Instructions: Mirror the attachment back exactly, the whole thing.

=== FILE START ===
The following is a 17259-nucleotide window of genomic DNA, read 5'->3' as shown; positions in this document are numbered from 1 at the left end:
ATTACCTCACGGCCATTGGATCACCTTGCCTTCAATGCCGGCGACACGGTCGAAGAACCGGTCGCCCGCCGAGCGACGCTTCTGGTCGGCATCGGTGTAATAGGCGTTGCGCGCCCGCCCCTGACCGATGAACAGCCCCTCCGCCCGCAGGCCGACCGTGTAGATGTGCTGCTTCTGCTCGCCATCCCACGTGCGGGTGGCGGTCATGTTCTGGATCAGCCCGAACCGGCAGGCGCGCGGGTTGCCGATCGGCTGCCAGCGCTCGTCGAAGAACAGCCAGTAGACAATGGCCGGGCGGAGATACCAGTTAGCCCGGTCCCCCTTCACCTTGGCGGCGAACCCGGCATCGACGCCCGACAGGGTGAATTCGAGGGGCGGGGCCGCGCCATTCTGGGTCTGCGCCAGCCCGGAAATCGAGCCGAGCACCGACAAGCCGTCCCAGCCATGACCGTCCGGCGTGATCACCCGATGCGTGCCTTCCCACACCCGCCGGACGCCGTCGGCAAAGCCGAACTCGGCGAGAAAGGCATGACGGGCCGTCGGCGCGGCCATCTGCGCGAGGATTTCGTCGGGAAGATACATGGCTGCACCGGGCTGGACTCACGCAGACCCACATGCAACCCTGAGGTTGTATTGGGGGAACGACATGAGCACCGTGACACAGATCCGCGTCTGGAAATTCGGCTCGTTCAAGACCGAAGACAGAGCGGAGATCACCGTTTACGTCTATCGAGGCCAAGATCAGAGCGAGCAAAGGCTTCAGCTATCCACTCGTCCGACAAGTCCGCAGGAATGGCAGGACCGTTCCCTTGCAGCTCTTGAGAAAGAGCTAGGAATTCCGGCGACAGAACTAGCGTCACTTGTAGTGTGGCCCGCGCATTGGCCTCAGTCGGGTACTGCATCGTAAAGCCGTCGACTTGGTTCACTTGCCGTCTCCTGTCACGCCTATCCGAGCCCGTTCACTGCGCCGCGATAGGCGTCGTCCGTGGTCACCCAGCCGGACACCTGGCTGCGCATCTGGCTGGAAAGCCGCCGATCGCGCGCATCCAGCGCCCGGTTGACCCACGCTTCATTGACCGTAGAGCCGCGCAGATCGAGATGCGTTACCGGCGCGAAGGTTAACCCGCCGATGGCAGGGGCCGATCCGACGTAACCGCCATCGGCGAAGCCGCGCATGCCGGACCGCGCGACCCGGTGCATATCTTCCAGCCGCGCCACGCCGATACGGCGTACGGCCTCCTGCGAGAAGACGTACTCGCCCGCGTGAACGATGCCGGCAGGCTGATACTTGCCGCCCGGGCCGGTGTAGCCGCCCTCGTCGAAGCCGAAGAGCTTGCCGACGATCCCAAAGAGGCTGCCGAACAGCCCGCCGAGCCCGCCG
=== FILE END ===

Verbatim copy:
The following is a 17259-nucleotide window of genomic DNA, read 5'->3' as shown; positions in this document are numbered from 1 at the left end:
ATTACCTCACGGCCATTGGATCACCTTGCCTTCAATGCCGGCGACACGGTCGAAGAACCGGTCGCCCGCCGAGCGACGCTTCTGGTCGGCATCGGTGTAATAGGCGTTGCGCGCCCGCCCCTGACCGATGAACAGCCCCTCCGCCCGCAGGCCGACCGTGTAGATGTGCTGCTTCTGCTCGCCATCCCACGTGCGGGTGGCGGTCATGTTCTGGATCAGCCCGAACCGGCAGGCGCGCGGGTTGCCGATCGGCTGCCAGCGCTCGTCGAAGAACAGCCAGTAGACAATGGCCGGGCGGAGATACCAGTTAGCCCGGTCCCCCTTCACCTTGGCGGCGAACCCGGCATCGACGCCCGACAGGGTGAATTCGAGGGGCGGGGCCGCGCCATTCTGGGTCTGCGCCAGCCCGGAAATCGAGCCGAGCACCGACAAGCCGTCCCAGCCATGACCGTCCGGCGTGATCACCCGATGCGTGCCTTCCCACACCCGCCGGACGCCGTCGGCAAAGCCGAACTCGGCGAGAAAGGCATGACGGGCCGTCGGCGCGGCCATCTGCGCGAGGATTTCGTCGGGAAGATACATGGCTGCACCGGGCTGGACTCACGCAGACCCACATGCAACCCTGAGGTTGTATTGGGGGAACGACATGAGCACCGTGACACAGATCCGCGTCTGGAAATTCGGCTCGTTCAAGACCGAAGACAGAGCGGAGATCACCGTTTACGTCTATCGAGGCCAAGATCAGAGCGAGCAAAGGCTTCAGCTATCCACTCGTCCGACAAGTCCGCAGGAATGGCAGGACCGTTCCCTTGCAGCTCTTGAGAAAGAGCTAGGAATTCCGGCGACAGAACTAGCGTCACTTGTAGTGTGGCCCGCGCATTGGCCTCAGTCGGGTACTGCATCGTAAAGCCGTCGACTTGGTTCACTTGCCGTCTCCTGTCACGCCTATCCGAGCCCGTTCACTGCGCCGCGATAGGCGTCGTCCGTGGTCACCCAGCCGGACACCTGGCTGCGCATCTGGCTGGAAAGCCGCCGATCGCGCGCATCCAGCGCCCGGTTGACCCACGCTTCATTGACCGTAGAGCCGCGCAGATCGAGATGCGTTACCGGCGCGAAGGTTAACCCGCCGATGGCAGGGGCCGATCCGACGTAACCGCCATCGGCGAAGCCGCGCATGCCGGACCGCGCGACCCGGTGCATATCTTCCAGCCGCGCCACGCCGATACGGCGTACGGCCTCCTGCGAGAAGACGTACTCGCCCGCGTGAACGATGCCGGCAGGCTGATACTTGCCGCCCGGGCCGGTGTAGCCGCCCTCGTCGAAGCCGAAGAGCTTGCCGACGATCCCAAAGAGGCTGCCGAACAGCCCGCCGAGCCCGCCG